Catching yellowtail snappers

If you desire eating the best fish in the sea, then yellowtail snappers are what you want. Some of my fishing buddies target yellowtail every chance they get.

Catching yellowtails can be an art form. The bigger they are, the smarter they become. They are shy when it comes to hook size and the type and pound test you use.

Commercial fishermen like night fishing better because they can use heavier terminal tackle and catch the bigger tails. But I fish for tails in the daytime. Experience is the secret to a successful catch, and I’d like to give you the benefit of my many years of fishing for the sometimes-very-difficult-to-catch yellowtails. In the U.S., the legal size is 12 inches to the fork and a limit of 10 yellowtails per person. In the Bahamas the vessel bag limit for scalefish is 20 pounds (head and tail must be intact and gear is restricted to no more than six rods or reels at a time). The depth of the water dictates the size of fish you will catch. Some fishermen just want to catch them any size. You can catch them in 20 feet, 40 feet or 60 feet of water on the reef. The size will usually be right around what you can keep or less. My favorite depth is 90 feet because that is where you have a chance to catch “flags.”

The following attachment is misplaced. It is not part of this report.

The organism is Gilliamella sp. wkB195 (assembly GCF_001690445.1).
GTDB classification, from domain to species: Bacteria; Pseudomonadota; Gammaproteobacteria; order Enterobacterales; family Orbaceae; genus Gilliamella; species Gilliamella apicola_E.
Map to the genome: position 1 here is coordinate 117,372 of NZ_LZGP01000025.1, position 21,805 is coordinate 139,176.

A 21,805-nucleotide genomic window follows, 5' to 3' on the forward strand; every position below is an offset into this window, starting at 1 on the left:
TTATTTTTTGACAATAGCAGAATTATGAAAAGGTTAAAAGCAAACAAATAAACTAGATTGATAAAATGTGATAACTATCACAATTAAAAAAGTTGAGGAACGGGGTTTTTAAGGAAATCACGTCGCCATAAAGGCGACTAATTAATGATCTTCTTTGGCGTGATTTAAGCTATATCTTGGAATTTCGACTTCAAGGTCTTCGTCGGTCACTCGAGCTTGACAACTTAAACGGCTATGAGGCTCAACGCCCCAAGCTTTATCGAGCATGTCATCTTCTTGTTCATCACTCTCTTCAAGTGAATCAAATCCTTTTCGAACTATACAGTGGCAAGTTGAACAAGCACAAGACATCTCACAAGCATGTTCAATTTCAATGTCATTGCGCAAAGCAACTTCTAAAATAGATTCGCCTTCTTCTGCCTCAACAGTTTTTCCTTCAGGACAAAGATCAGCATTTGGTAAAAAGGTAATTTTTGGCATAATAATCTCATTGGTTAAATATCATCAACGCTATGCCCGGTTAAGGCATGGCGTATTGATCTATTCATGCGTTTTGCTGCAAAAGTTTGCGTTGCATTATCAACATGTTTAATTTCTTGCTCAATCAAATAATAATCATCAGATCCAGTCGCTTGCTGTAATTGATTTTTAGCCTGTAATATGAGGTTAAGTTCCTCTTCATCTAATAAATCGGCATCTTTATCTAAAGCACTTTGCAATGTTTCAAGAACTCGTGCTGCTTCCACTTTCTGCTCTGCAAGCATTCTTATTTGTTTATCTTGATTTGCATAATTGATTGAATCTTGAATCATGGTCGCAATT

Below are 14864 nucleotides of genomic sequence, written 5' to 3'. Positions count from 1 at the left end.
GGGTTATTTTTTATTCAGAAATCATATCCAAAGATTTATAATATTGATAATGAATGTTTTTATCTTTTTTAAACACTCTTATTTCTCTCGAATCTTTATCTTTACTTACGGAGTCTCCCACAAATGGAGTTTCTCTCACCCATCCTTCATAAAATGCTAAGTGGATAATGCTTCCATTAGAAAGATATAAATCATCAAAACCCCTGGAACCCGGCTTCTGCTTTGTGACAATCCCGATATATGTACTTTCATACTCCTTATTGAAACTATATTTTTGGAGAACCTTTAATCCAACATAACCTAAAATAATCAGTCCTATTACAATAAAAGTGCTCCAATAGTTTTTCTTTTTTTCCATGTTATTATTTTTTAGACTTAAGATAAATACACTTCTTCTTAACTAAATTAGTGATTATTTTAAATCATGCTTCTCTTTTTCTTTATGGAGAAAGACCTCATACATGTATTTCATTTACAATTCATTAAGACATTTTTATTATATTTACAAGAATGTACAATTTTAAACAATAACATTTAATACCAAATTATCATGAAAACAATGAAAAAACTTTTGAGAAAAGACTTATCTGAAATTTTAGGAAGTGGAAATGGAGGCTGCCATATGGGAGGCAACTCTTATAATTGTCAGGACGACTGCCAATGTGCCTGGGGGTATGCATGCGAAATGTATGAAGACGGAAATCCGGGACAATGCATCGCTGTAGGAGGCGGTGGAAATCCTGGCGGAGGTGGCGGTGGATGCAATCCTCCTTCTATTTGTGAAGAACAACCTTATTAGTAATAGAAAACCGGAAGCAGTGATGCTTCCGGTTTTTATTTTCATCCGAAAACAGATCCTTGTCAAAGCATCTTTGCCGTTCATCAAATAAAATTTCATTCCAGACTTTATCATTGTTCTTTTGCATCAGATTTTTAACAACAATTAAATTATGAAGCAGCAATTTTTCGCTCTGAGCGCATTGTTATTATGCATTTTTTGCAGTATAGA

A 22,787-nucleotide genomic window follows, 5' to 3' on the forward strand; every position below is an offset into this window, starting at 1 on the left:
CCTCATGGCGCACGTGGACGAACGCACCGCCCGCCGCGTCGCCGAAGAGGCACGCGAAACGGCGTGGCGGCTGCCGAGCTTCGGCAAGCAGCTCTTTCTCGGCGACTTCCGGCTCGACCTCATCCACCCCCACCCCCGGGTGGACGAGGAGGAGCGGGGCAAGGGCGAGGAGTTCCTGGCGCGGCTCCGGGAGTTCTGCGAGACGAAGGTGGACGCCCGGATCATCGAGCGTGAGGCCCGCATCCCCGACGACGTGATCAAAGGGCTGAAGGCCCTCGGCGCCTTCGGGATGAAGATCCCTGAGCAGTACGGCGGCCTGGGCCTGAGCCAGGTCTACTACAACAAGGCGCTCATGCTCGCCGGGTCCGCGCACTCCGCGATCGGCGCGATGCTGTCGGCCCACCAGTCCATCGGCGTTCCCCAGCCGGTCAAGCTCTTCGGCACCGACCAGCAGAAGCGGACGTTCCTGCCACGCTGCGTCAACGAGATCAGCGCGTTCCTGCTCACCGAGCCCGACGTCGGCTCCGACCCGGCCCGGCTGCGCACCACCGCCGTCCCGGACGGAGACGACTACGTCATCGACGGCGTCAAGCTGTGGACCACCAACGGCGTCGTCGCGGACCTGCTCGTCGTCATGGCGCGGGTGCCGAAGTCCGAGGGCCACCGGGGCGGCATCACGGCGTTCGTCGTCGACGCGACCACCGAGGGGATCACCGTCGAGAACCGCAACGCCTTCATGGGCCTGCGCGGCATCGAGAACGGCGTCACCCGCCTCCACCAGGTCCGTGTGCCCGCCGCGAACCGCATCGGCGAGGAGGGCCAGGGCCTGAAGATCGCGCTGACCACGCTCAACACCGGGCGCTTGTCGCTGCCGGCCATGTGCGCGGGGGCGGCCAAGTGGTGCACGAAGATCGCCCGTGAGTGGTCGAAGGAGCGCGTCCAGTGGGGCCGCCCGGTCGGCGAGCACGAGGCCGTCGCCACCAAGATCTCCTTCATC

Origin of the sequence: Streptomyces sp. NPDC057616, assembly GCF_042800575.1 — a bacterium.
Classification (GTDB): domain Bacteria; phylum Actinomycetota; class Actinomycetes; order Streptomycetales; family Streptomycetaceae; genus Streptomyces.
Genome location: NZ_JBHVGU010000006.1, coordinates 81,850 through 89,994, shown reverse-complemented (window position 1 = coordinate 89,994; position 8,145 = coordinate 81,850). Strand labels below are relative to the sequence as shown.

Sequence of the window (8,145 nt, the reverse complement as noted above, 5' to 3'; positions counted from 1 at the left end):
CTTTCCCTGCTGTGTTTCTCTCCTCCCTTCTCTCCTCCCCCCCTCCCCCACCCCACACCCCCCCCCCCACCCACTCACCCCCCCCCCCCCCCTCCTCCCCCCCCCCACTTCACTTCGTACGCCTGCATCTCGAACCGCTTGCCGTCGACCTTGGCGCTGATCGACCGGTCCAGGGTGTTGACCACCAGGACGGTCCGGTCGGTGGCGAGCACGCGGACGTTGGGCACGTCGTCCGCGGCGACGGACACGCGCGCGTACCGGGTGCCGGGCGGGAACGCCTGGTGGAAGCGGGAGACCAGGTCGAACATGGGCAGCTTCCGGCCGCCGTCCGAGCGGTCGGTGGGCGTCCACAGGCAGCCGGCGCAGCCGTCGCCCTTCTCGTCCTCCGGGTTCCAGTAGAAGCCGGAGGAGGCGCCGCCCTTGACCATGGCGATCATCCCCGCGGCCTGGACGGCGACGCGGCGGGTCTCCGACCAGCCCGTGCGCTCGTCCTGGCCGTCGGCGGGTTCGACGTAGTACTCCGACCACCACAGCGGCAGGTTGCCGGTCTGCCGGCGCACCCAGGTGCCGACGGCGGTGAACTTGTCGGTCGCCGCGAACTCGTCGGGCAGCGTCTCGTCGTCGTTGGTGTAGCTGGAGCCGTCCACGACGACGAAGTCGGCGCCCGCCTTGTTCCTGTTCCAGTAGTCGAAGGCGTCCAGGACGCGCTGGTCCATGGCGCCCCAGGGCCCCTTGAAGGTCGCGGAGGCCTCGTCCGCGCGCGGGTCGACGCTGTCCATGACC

This is what I do. My line size is 12-pound test Fluorocarbon. My hook size depends on the current. If the current is slow, I use a #6 short shank bronze hook. (Yes, that small.) If the current is running a little faster, a #4 or #2 will be better, as the weight of the hook will be able to sink with the current. This system does not require any weight attached to the line.

The bait should be something that will not come off the hook easily. A strip of fresh ballyhoo about 1/4-inch wide to three inches long, with the hook through the skin, will allow for missing the bite but not losing the bait. This way, you won’t have to bring in to rebait every time. Feed the strip out, but never stop the line feeding out because you want the bait to sink in the current. If you stop the line feeding out, the bait will come right up to the surface.

Chum is the whole deal—no chum, no fish. Bring a case of six boxes with you, as you never know how long it will take to bring up the school of yellowtails and how much chum you’ll need to catch the amount of keeper fish you’d like. Menhaden oil is a plus. Buy a gallon and always keep it in your boat. Use it with your chum blocks. That slick is sure to drive the yellowtails crazy.

Just remember, no weight, light line, bait that sticks, very small hooks and chum like crazy, and you should experience success. Good luck and great catching.

CONTRIBUTED BY:  Capt. Brian Leibowitz of Nice ‘n Easy Charters
Telephone: (954) 822-8568